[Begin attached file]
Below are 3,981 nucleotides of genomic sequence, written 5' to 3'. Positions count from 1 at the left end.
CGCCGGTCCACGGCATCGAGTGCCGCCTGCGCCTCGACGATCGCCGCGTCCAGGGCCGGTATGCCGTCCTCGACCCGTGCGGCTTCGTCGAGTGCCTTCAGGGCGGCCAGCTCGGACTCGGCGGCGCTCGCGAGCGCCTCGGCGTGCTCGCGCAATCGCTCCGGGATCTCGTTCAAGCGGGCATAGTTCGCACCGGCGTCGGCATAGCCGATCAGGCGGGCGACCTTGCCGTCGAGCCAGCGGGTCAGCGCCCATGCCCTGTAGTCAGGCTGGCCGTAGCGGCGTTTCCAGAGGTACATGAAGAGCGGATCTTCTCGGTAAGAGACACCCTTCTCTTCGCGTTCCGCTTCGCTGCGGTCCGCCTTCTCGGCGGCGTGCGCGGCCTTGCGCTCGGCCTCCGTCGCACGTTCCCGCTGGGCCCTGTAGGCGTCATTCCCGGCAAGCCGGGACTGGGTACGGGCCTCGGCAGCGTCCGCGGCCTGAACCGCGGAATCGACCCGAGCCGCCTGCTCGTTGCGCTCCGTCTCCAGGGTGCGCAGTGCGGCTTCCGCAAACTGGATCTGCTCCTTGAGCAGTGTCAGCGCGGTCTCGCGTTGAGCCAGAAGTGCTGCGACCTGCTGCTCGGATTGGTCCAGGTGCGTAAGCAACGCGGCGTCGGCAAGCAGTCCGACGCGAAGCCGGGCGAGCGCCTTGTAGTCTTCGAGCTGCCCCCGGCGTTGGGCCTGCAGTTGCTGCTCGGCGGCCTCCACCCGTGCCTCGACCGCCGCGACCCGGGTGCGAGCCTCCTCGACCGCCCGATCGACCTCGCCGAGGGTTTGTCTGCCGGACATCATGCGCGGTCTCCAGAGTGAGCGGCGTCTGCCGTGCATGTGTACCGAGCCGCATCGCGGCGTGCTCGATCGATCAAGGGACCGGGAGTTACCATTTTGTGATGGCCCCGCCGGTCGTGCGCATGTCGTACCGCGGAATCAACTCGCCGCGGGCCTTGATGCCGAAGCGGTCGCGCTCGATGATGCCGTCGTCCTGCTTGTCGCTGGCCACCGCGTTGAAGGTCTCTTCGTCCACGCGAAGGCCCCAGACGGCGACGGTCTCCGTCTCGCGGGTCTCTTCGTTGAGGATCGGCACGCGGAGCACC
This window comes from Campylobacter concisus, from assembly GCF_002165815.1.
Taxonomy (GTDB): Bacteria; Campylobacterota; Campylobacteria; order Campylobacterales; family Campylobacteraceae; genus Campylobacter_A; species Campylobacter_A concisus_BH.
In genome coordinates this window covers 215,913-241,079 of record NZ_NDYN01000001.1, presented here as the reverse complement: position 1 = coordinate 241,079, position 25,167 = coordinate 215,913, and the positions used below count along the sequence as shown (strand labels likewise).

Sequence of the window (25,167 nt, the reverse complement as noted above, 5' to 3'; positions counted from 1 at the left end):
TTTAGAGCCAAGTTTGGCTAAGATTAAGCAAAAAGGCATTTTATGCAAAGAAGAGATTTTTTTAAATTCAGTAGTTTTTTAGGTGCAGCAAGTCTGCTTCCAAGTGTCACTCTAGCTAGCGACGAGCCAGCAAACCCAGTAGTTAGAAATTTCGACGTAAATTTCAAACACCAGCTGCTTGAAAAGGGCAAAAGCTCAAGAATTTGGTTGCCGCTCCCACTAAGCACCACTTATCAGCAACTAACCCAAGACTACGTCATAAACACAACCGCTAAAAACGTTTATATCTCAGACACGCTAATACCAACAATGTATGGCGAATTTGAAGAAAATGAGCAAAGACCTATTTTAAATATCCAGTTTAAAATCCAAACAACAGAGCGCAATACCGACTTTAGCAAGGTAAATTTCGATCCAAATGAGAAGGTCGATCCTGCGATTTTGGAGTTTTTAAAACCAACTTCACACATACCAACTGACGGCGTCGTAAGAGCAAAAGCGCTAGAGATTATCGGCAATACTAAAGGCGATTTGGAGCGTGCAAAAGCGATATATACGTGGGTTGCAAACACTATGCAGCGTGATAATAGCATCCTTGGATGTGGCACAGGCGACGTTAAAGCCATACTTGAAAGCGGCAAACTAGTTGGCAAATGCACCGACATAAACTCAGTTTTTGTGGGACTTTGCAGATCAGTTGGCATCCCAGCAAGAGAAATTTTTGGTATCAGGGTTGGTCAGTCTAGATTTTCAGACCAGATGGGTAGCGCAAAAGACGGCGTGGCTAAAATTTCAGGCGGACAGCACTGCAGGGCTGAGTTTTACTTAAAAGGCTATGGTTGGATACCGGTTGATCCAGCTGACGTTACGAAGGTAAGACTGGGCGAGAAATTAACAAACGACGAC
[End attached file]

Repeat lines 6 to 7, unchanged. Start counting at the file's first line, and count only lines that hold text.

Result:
Sequence of the window (25,167 nt, the reverse complement as noted above, 5' to 3'; positions counted from 1 at the left end):
TTTAGAGCCAAGTTTGGCTAAGATTAAGCAAAAAGGCATTTTATGCAAAGAAGAGATTTTTTTAAATTCAGTAGTTTTTTAGGTGCAGCAAGTCTGCTTCCAAGTGTCACTCTAGCTAGCGACGAGCCAGCAAACCCAGTAGTTAGAAATTTCGACGTAAATTTCAAACACCAGCTGCTTGAAAAGGGCAAAAGCTCAAGAATTTGGTTGCCGCTCCCACTAAGCACCACTTATCAGCAACTAACCCAAGACTACGTCATAAACACAACCGCTAAAAACGTTTATATCTCAGACACGCTAATACCAACAATGTATGGCGAATTTGAAGAAAATGAGCAAAGACCTATTTTAAATATCCAGTTTAAAATCCAAACAACAGAGCGCAATACCGACTTTAGCAAGGTAAATTTCGATCCAAATGAGAAGGTCGATCCTGCGATTTTGGAGTTTTTAAAACCAACTTCACACATACCAACTGACGGCGTCGTAAGAGCAAAAGCGCTAGAGATTATCGGCAATACTAAAGGCGATTTGGAGCGTGCAAAAGCGATATATACGTGGGTTGCAAACACTATGCAGCGTGATAATAGCATCCTTGGATGTGGCACAGGCGACGTTAAAGCCATACTTGAAAGCGGCAAACTAGTTGGCAAATGCACCGACATAAACTCAGTTTTTGTGGGACTTTGCAGATCAGTTGGCATCCCAGCAAGAGAAATTTTTGGTATCAGGGTTGGTCAGTCTAGATTTTCAGACCAGATGGGTAGCGCAAAAGACGGCGTGGCTAAAATTTCAGGCGGACAGCACTGCAGGGCTGAGTTTTACTTAAAAGGCTATGGTTGGATACCGGTTGATCCAGCTGACGTTACGAAGGTAAGACTGGGCGAGAAATTAACAAACGACGAC